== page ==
Though the Museum's collections are encyclopedic in nature, with pieces ranging in date from 5,000 B.C. to 2001 A.D., SDMA is perhaps best known for its collection of Spanish old master paintings. The sculptural details on the building's façade, designed in the mid-1920s before the collection was formed, anticipated the Museum's strength in Spanish works by Murillo, Zurbaran , Ribera, Catena and El Greco. The Museum currently owns one or more paintings by each of these masters. This aspect of the collection was established early in the institution's history thanks to the donations of Anne R. and Amy Putnam during the 1930s and 1940s. In addition to the artists listed above, the Putnams also furnished the Museum with important works by Italian masters Giorgione, Giotto, Veronese, Luini, Canaletto, and Guardi. Works by Rubens, Hals, van Dyck, and van Ruisdael, also donated by the Putnams, represent the Northern European School.
Additional gifts and museum purchases later in the century have rounded out the collection of European art with examples by all the major French Impressionists, the Barbizon School, and French Academic painters, not to mention works by modern masters Matisse, Dufy, Beckman, and Modigliani.
The American collection has flourished over the past three-quarters century as well. In addition to paintings and decorative arts dating back to the colonial era, the collection of American art features works by Durand, Cassatt, Inness, Eakins, and Chase. Meanwhile, several works by Georgia O'Keeffe, works by the "Ash Can" school artists, and paintings by modernists Dove and Avery are just a few of the highlights from the Museum's collection of early twentieth-century American art. These works of American modernism provide a nice complement to SDMA's fine collection of European modern art, with examples by Dali, Magritte, Rivera, Miró, Calder, Moore, and Hepworth.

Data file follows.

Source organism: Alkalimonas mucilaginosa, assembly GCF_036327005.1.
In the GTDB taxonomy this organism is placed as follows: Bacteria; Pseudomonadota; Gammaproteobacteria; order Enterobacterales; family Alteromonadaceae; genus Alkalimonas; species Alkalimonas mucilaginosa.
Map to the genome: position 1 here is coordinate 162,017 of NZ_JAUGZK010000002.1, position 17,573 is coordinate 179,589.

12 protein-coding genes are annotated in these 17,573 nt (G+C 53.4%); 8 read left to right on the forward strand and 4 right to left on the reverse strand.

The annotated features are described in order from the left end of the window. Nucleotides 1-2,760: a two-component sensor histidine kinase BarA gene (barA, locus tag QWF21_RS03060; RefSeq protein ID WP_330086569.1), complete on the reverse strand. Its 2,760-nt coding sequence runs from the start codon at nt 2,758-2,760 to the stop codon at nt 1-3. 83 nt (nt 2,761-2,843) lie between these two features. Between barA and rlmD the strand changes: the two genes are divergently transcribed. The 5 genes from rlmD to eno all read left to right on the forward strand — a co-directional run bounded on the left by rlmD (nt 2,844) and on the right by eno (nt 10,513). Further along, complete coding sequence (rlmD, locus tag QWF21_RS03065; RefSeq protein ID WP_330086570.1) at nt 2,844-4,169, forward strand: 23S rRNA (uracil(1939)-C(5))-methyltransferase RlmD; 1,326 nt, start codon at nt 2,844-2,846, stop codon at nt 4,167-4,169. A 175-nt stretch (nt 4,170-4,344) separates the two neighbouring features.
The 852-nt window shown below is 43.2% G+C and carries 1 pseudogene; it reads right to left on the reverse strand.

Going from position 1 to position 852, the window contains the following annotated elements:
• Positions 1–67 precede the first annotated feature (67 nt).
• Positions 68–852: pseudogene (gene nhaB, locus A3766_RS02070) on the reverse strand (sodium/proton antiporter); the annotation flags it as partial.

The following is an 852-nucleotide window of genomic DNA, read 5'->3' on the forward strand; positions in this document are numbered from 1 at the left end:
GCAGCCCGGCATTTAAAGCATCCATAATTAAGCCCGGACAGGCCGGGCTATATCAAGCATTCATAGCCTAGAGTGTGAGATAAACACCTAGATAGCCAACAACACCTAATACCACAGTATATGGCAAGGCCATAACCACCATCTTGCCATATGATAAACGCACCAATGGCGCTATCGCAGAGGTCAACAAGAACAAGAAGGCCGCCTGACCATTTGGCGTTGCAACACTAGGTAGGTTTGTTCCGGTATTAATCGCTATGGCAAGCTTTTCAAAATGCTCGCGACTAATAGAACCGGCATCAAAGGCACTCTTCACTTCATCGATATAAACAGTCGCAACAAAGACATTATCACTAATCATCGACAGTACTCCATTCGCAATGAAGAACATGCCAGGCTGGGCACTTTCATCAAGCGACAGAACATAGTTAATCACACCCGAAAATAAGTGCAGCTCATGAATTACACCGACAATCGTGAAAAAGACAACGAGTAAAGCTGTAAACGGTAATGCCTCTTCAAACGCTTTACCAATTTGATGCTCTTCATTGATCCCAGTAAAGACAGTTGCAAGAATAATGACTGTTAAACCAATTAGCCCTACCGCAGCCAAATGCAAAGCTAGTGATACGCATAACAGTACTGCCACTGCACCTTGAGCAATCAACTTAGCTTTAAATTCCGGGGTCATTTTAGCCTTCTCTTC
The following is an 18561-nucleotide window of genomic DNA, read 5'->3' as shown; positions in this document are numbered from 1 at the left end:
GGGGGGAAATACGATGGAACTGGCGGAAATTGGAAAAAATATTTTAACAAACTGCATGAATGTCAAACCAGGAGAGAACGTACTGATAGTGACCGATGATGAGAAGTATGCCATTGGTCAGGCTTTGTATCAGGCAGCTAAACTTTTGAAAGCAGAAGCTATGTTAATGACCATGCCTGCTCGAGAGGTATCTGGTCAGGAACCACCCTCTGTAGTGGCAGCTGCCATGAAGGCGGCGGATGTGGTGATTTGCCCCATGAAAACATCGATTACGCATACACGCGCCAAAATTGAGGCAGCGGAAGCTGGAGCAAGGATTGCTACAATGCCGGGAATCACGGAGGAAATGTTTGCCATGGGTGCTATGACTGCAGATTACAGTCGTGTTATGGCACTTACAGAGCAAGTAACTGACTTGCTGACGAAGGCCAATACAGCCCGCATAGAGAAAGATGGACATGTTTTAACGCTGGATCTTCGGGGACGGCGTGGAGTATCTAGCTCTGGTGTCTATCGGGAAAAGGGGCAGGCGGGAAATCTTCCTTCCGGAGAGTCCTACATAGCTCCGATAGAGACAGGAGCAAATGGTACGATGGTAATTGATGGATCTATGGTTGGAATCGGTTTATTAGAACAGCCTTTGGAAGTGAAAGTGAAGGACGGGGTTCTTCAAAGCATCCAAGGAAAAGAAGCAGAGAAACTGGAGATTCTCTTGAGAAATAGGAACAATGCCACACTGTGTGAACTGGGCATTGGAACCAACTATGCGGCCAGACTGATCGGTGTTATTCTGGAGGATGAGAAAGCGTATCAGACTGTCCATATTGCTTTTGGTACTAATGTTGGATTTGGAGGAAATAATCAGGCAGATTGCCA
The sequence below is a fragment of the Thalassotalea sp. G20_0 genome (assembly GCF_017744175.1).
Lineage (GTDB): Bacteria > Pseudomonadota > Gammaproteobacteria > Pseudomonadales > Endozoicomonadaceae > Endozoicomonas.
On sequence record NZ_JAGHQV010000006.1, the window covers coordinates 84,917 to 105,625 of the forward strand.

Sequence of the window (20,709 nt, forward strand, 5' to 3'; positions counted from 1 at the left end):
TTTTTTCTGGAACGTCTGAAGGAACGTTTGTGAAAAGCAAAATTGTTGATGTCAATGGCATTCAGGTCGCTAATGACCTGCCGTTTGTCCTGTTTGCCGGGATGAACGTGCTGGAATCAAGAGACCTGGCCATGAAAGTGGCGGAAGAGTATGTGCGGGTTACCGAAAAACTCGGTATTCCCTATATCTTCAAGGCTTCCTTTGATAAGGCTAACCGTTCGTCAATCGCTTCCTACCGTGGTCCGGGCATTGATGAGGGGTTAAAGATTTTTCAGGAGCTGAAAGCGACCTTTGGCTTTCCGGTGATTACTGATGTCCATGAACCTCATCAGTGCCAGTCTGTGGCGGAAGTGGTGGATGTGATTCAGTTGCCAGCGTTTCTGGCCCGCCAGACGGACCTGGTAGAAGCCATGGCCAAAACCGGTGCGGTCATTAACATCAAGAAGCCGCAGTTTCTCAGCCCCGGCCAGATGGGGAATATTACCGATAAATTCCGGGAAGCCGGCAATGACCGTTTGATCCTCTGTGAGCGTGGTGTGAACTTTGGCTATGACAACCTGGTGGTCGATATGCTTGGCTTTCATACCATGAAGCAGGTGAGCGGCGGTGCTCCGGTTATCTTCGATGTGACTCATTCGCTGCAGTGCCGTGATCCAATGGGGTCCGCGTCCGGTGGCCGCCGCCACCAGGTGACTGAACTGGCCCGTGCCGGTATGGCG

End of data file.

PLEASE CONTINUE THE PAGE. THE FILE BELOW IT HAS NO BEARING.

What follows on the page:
The collection of Asian art numbers over 4,000 objects and is, in fact, the largest area of the Museum's holdings. These include, among other objects: Buddhist sculptures from China, Japan, India, and South Asia; Chinese bronzes, jades, ceramics, and paintings; Japanese woodblock prints; and the largest collection of South Asian paintings outside of India, donated by Edwin Binney 3rd in 1990.
Recently, the Museum has made significant acquisitions of contemporary and Latin American art as it strives to build those important areas of the collection and to provide a bridge between existing collection strengths. Many of these works of art, along with hundreds of other important selections from the Museum's collections, are featured in a new museum catalogue, the first significant publication on SDMA's collections in more than ten years.
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